EF Lenses


EF500mm f/4L IS II USM

  • Specifications
  • Block diagram
Marketed May 2012
Original Price 1,080,000 yen
Lens Construction (group) 12
Lens Construction (element) 16
No. of Diaphragm Blades 9 (circular aperture)
Minimum Aperture 32
Closest Focusing Distance (m) 3.7
Maximum Magnification (x) 0.15
Filter Any 52(WII)-series drop-in filter
Maximum Diameter X Length (mm) 146 x 383
Weight (g) 3,190

In response to the demands of professional photographers, the new Canon EF500mm f/4L IS II USM has been developed as successors to the EF500mm f/4L IS USM released in July 1999, respectively. Offering a level of performance befitting L (luxury)-series models, the new lenses realize improved image quality and significant weight savings, while delivering high durability, and dust-proof and moisture-proof performance, even in harsh shooting conditions.

Incorporating a new optical design incorporating two fluorite lens elements, the new EF500mm f/4L IS II USM compensate for residual chromatic aberration, enabling high-resolution, high-contrast photographic expression free of color fringing around subjects. Featuring optimized lens positioning and Canon’s proprietary Subwavelength Structure Coating (SWC) anti-reflection technology, the new lenses greatly minimize the flare and ghosting commonly associated with digital camera photography. In addition, a redesigned optical and mechanical structure enables the EF500mm f/4L IS II USM to achieve an 18% lighter body design, respectively, compared with the predecessor models.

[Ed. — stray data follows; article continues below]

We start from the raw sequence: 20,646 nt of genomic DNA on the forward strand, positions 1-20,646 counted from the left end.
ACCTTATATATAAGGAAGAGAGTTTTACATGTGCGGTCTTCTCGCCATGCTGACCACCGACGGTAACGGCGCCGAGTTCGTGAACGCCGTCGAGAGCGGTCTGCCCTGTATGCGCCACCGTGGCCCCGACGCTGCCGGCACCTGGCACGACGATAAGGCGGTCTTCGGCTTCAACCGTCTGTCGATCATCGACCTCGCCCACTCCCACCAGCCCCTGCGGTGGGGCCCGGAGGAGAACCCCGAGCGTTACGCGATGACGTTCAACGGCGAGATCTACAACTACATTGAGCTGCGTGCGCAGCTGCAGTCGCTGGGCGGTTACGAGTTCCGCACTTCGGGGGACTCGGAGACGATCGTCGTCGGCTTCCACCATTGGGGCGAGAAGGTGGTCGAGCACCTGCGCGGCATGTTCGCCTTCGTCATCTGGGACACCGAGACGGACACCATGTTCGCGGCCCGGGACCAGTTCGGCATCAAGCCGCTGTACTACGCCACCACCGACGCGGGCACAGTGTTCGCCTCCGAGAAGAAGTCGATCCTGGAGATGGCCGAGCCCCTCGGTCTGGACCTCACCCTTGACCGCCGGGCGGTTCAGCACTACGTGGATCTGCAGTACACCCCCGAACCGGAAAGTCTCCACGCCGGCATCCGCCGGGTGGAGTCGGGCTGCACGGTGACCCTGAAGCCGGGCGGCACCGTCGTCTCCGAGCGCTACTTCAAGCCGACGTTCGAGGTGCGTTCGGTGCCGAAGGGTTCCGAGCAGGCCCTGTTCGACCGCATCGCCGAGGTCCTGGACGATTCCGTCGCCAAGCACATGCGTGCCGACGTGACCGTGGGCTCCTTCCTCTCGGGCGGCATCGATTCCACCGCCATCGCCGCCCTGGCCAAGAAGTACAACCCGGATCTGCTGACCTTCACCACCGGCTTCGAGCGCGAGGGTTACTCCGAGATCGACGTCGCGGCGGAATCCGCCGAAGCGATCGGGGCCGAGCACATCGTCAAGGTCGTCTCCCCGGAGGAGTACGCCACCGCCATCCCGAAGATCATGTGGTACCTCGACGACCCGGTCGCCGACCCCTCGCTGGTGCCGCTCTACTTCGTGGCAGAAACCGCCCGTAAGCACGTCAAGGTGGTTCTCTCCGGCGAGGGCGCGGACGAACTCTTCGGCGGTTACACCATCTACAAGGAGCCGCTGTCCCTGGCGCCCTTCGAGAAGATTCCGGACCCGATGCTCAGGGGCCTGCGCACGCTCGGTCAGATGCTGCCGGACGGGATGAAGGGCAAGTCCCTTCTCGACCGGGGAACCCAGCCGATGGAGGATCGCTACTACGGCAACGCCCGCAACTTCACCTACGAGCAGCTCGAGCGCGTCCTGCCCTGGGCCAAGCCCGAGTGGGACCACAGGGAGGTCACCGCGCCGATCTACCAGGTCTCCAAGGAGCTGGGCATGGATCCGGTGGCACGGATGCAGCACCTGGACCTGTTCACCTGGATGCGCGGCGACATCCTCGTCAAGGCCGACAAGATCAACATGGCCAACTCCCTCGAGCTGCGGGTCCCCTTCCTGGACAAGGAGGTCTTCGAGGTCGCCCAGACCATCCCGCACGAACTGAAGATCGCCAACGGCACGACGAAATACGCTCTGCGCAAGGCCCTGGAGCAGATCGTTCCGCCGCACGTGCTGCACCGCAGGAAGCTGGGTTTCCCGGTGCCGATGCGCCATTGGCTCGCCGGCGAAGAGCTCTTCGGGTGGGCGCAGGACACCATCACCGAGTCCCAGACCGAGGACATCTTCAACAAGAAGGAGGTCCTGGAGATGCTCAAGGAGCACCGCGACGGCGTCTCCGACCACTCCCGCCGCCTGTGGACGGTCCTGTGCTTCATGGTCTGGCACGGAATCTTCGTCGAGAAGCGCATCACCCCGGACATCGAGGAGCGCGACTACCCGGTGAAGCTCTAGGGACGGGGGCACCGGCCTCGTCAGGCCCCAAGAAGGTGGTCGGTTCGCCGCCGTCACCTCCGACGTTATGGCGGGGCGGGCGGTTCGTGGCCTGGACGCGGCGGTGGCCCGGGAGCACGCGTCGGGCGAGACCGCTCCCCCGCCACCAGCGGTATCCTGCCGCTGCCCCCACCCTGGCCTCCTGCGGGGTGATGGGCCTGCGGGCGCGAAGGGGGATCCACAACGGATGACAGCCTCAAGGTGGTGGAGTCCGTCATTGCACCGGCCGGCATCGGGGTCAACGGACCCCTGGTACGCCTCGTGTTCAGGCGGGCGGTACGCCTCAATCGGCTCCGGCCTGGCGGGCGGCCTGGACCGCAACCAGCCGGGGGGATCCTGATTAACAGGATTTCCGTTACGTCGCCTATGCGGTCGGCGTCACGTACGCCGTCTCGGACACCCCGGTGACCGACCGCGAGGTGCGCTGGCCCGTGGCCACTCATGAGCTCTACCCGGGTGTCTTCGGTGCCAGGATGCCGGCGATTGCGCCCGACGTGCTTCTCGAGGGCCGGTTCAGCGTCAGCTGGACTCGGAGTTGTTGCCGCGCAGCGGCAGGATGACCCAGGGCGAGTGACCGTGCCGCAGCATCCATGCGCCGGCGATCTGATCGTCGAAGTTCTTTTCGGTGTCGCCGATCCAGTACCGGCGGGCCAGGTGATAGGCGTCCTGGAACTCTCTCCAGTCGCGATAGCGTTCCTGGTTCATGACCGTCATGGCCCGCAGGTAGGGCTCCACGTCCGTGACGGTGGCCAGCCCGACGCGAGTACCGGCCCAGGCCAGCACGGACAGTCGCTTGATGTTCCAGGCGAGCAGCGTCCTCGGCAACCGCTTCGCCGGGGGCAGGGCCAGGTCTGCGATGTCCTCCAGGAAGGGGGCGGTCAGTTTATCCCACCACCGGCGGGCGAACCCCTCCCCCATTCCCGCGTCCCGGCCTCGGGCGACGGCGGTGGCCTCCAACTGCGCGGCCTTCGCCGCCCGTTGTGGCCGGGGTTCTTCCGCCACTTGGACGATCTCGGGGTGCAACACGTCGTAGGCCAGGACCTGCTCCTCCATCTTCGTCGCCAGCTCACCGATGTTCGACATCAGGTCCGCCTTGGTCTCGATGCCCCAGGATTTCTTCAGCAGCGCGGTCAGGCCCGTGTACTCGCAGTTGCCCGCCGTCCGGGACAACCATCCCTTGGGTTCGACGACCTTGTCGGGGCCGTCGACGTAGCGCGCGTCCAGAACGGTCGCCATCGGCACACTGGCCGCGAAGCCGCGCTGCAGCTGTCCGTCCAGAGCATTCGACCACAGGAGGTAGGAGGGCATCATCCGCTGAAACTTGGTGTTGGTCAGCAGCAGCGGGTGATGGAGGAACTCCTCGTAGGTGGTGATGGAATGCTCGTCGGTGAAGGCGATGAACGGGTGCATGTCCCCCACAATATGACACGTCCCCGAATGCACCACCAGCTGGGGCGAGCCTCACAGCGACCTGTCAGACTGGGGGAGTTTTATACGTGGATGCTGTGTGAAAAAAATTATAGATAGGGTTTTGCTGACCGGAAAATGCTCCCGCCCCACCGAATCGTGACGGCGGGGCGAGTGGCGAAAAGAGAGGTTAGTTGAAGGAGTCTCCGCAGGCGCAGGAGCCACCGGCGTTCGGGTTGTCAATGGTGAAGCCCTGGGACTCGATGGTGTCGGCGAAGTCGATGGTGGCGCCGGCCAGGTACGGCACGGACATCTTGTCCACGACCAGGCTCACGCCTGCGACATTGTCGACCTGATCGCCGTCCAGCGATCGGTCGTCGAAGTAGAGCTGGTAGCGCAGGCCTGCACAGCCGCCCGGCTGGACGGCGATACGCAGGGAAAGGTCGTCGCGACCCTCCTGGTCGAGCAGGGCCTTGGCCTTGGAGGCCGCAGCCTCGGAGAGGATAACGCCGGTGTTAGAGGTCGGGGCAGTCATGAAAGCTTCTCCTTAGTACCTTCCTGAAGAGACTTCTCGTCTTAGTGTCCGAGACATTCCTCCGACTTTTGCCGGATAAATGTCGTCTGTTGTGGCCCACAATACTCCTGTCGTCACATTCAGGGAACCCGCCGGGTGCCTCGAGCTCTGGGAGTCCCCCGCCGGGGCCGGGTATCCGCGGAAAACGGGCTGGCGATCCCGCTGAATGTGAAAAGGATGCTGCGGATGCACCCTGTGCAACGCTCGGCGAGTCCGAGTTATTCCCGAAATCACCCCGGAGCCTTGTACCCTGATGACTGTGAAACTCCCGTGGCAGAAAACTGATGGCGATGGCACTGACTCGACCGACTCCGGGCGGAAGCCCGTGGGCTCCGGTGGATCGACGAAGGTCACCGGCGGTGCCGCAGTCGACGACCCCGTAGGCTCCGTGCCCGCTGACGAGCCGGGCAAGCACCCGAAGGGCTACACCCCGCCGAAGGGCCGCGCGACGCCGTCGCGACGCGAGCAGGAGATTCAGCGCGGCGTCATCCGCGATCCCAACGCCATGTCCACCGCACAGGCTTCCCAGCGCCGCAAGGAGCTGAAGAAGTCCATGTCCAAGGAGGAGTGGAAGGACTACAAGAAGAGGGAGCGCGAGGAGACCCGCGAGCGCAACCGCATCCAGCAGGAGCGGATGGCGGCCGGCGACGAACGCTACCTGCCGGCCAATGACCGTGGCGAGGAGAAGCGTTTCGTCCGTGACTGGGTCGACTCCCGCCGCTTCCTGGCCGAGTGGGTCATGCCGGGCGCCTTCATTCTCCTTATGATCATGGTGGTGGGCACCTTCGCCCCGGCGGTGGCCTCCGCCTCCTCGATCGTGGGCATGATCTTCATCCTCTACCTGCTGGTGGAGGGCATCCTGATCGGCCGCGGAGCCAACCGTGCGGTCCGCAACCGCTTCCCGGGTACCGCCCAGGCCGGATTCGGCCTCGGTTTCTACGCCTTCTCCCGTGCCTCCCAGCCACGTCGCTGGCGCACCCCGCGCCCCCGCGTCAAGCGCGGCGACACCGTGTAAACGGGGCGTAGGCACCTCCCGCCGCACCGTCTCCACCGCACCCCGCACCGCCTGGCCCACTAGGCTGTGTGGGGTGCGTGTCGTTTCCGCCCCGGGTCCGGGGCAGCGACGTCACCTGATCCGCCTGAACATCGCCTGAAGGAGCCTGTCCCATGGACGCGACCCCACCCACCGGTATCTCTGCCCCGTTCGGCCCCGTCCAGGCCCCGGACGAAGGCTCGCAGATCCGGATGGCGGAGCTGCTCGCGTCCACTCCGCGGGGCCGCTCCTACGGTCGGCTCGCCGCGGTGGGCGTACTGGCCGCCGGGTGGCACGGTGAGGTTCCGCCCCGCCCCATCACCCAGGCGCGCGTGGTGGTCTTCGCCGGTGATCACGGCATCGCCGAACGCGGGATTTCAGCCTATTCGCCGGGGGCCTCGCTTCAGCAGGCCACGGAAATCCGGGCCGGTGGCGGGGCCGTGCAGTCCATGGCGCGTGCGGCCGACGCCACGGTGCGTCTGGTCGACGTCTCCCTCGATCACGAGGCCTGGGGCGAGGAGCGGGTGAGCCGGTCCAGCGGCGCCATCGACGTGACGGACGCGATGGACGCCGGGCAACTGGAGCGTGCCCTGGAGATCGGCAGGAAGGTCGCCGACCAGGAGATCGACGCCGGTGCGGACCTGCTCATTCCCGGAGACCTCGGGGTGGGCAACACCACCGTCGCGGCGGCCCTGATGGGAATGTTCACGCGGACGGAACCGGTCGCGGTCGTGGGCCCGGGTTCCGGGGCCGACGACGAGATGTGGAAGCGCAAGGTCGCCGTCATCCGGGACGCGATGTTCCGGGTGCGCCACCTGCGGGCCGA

The Canon EF500mm f/4L IS II USM include high-performance image stabilization equivalent to approximately four shutter-speed stops,*a two-stop improvement over the previous models. Furthermore, IS MODE3, a new function ideal for use when shooting fast-paced action, such as sporting events, joins two additional IS modes that make possible blur-free image capture across a range of shooting conditions.

* Based on a shutter speed of “1/focal length” seconds, considered the limit to prevent hand shake during hand-held photography

Block diagram